The formation of the new European Super League will see the founding clubs split €3.5bn between them just for signing up, but where is that money coming from?
It seems daft to be asking where the money is coming from for a project that involves so many billionaires but they are billionaires because the last thing they ever want to do is use their own money to pay for anything.
Somebody else has got to stump up the cash. That’s how the rich do it.
The statement from the 12 clubs said: “Founding clubs will receive an amount of €3.5bn solely to support their infrastructure investment plans and to offset the impact of the Covid pandemic.”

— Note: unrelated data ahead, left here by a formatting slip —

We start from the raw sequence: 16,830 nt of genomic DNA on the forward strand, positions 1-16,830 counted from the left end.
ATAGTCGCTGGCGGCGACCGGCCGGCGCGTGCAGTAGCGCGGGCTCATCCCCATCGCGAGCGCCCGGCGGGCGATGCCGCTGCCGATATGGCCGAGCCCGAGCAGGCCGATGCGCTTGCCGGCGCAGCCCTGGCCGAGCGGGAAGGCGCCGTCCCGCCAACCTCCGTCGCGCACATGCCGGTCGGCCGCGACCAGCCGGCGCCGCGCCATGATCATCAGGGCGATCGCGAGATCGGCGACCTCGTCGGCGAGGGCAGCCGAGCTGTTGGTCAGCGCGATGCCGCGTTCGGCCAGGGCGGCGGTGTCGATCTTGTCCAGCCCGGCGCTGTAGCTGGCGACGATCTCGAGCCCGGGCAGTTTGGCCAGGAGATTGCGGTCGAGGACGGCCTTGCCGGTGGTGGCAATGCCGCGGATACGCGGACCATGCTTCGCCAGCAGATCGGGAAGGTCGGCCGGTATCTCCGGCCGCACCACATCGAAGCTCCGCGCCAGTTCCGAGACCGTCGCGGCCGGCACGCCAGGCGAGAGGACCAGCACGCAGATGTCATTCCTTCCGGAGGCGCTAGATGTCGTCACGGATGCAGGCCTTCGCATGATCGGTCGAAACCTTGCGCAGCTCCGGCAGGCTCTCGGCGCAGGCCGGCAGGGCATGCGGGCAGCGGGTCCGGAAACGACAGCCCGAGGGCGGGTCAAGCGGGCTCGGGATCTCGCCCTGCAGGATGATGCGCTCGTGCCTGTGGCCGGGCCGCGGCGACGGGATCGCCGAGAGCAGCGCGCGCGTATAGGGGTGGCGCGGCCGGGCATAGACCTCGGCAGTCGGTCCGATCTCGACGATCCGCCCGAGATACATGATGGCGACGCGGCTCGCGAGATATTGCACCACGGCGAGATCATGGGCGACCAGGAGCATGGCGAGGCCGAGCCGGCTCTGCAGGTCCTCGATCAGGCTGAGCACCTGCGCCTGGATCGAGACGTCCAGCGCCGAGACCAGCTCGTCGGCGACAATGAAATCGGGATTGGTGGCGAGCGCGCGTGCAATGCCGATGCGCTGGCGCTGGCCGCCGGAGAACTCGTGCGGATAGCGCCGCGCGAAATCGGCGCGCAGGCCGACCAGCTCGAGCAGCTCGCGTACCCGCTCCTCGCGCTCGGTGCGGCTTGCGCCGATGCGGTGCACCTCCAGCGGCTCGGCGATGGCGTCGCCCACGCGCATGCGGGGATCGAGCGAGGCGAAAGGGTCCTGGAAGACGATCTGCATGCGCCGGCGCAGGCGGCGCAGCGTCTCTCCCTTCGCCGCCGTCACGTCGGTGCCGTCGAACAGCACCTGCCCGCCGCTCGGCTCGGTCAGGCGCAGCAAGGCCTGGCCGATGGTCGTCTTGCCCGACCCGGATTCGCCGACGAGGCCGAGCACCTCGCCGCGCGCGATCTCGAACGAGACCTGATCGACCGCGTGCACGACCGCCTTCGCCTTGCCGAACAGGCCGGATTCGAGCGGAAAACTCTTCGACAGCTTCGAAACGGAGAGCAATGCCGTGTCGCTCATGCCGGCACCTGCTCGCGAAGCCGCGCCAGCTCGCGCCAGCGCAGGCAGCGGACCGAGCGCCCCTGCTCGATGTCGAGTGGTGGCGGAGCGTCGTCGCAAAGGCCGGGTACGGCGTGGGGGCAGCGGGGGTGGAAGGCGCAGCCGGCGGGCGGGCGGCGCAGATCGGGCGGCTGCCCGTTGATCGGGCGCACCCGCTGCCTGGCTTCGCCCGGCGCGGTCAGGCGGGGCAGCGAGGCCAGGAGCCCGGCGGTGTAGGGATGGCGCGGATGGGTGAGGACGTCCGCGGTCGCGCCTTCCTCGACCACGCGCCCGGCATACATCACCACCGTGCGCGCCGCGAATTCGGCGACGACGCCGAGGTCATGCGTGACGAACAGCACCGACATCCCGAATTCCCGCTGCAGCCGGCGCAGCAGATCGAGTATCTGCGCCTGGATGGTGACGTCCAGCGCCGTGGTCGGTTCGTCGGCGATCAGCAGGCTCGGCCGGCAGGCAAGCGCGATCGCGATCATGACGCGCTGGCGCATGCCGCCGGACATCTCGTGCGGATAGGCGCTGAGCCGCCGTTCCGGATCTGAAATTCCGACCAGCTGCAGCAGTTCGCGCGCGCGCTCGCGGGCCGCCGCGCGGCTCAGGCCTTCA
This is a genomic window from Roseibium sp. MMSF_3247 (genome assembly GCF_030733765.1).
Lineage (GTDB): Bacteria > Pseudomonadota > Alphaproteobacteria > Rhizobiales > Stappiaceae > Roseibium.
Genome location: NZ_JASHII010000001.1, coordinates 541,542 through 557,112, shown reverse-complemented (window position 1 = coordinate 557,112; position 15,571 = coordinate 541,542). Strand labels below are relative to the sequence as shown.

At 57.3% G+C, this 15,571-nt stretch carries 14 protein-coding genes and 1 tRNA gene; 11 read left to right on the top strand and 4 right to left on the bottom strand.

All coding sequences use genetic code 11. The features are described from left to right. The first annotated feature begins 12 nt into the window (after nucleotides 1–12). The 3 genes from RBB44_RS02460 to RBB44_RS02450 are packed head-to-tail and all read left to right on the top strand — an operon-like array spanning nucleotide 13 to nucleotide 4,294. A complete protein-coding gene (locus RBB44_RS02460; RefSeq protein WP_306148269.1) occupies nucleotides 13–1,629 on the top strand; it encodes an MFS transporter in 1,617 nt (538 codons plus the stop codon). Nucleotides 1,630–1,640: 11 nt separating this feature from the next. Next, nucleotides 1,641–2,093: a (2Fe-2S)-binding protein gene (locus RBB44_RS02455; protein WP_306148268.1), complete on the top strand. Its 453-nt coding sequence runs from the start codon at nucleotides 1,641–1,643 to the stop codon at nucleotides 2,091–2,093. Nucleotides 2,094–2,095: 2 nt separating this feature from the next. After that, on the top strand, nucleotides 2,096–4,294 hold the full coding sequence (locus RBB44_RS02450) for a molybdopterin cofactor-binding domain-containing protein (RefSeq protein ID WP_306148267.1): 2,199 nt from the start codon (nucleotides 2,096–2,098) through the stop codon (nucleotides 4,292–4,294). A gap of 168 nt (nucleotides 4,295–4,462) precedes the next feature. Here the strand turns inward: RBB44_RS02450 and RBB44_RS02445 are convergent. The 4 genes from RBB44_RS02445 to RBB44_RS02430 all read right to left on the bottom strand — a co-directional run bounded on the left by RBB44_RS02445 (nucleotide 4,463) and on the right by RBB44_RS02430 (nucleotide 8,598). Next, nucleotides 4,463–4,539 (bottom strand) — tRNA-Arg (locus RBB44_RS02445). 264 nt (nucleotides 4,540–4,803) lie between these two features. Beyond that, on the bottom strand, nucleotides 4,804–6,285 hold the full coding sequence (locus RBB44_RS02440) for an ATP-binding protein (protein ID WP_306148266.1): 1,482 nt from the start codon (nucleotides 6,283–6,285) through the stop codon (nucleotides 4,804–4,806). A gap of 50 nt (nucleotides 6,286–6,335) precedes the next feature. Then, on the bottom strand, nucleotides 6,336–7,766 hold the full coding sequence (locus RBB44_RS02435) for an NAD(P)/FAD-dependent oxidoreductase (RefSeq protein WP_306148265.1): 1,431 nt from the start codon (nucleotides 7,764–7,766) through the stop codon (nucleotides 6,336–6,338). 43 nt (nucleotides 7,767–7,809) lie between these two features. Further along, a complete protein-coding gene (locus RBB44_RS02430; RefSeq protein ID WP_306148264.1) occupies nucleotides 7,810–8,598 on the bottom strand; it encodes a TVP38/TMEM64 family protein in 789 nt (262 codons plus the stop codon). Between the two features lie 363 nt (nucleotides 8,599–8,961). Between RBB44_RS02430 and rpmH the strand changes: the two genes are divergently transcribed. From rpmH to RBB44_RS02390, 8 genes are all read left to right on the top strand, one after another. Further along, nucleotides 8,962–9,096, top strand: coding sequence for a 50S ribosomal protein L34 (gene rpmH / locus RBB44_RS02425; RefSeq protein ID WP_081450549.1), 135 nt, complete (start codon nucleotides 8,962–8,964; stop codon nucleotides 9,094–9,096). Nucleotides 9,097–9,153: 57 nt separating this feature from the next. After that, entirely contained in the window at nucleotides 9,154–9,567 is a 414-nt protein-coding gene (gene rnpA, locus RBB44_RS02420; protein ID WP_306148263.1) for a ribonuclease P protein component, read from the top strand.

It added: “The new annual tournament will provide significantly greater economic growth and support for European football … and [solidarity payments] are expected to be in excess of €10bn during the course of the initial commitment period of the clubs.”
In this case, the money is being provided initially by JP Morgan, “a global leader in financial services, offering solutions to the world’s most important corporations, governments and institutions in more than 100 countries”.
The founding clubs expect the new European Super League to generate around €4bn-a-year just from broadcasters. They will then, of course, have match day revenue, merchandise and other commercial avenues to exploit.